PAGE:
Oracles are a gateway to information for a lot of companies (eg getting market data about BTC price). However, a major pain-point that exists today is that in the case that one oracle starts relaying wrong information or spews data that is not accurate, the onus is on the company to account for that. To eliminate this problem, Companies subscribe to numerous oracles and rely on them for getting information paying each oracle for their services. We wanted to make this entire pipeline/process more robust.

What it does

Messiah is an oracle management interface that developers can interact with to get the most reliable data. Messiah subscribes to the top 100 Oracles. Now, if a company wants to rely on data from say 10 oracles, when using our service, they specify that they want 10 oracles. We then randomly select 10 oracles from the list of 100 and using a sliding window method. What this does is essentially provide companies the service of 100 oracles for the price of 10.

In addition to this, the community can choose to add or delete new/existing oracles based on their previous performance. This ensures that our "master" oracle list remains at the highest quality that it can be.

How I built it

  • We implemented an oracle voting system in a smart contract. This allows anyone to initiate a voting period for an oracle while specifying how many blocks the voting period will last. Once a voting period has begun, users can vote for or against an oracle. After the end of the voting period, anyone can close the vote, at which point an oracle will either be added, removed, or remain on the list depending on the majority vote.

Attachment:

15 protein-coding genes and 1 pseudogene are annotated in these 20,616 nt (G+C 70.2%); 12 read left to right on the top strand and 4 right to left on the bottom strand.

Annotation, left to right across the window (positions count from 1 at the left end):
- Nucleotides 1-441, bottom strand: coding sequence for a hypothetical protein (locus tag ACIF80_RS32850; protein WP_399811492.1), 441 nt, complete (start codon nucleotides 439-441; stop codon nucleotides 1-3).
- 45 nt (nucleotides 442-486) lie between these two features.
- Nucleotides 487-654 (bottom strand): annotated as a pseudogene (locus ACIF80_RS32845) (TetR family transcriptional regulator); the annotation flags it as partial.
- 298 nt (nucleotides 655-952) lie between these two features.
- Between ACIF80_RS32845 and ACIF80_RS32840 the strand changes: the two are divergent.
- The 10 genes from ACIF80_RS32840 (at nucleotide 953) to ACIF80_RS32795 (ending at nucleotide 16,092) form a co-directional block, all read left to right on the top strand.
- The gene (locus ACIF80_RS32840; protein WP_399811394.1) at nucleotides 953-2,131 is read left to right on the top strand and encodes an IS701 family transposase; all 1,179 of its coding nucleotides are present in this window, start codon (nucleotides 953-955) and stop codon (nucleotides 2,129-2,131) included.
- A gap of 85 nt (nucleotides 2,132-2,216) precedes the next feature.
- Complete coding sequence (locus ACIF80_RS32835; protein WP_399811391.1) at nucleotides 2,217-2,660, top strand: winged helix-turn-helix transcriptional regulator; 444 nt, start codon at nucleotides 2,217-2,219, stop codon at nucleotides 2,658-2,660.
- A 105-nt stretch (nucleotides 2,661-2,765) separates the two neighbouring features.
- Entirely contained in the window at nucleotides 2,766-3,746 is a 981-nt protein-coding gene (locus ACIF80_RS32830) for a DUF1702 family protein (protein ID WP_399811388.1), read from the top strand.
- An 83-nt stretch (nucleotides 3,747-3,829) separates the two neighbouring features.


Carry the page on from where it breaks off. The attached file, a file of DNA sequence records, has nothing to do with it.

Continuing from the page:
• The oracles that are voted in are “vouched”. At any point, users can request a random subset of vouched oracles by specifying the size of the set they want. This set is generated with a pseudorandom number generator but can be improved in the future by using oracle proofs.

  • We also have a Java utility to deploy an arbitrary number of oracles and continuously update their data on a predefined timer. This allows the list of oracle contract addresses to be retrieved.

  • We have implemented a prototype web UI which graphs the oracle results (for example the price of bitcoin) over time, and plan to enable users to interact with the oracle voting contract through this UI.

Challenges I ran into

  • Difficulty in actually using an oracle to retrieve a random number, so we utilized a psueudorandom number generator for prototype purposes.
  • Some development tools were difficult for beginners.
  • Solidity was a new language for some of the team.
  • Not enough time to complete the UI prototype.

Accomplishments that I'm proud of

  • We were able to get an MVP working and running. After talking to a few mentors, this seems like something that could actually be useful for developers & companies alike.

  • How much each of us learnt about blockchain development

What I learned

  • A whole bunch of solidity (1 of the 3 members did not know anything whatsoever about blockchain development)
  • Oracles (2/3 didn't know what oracles were prior to the hackathon) -d3.js -web3j (java server)

What's next for Messiah

Due to the restricted time, we were not able to finish a few features that we were planning to build. These features are as follows:

1) Provide users the ability to submit a parameter that allows them to specify how often they want us to change their oracle fleet.

2) Add a tier system which enables us to make tiers of the quality of oracles which will be incumbent upon each oracle's community rating and accuracy/reliancy

3) Use ML (anomaly detection) to analyze oracle behaviour and predict any downtime/ time of inefficiency.

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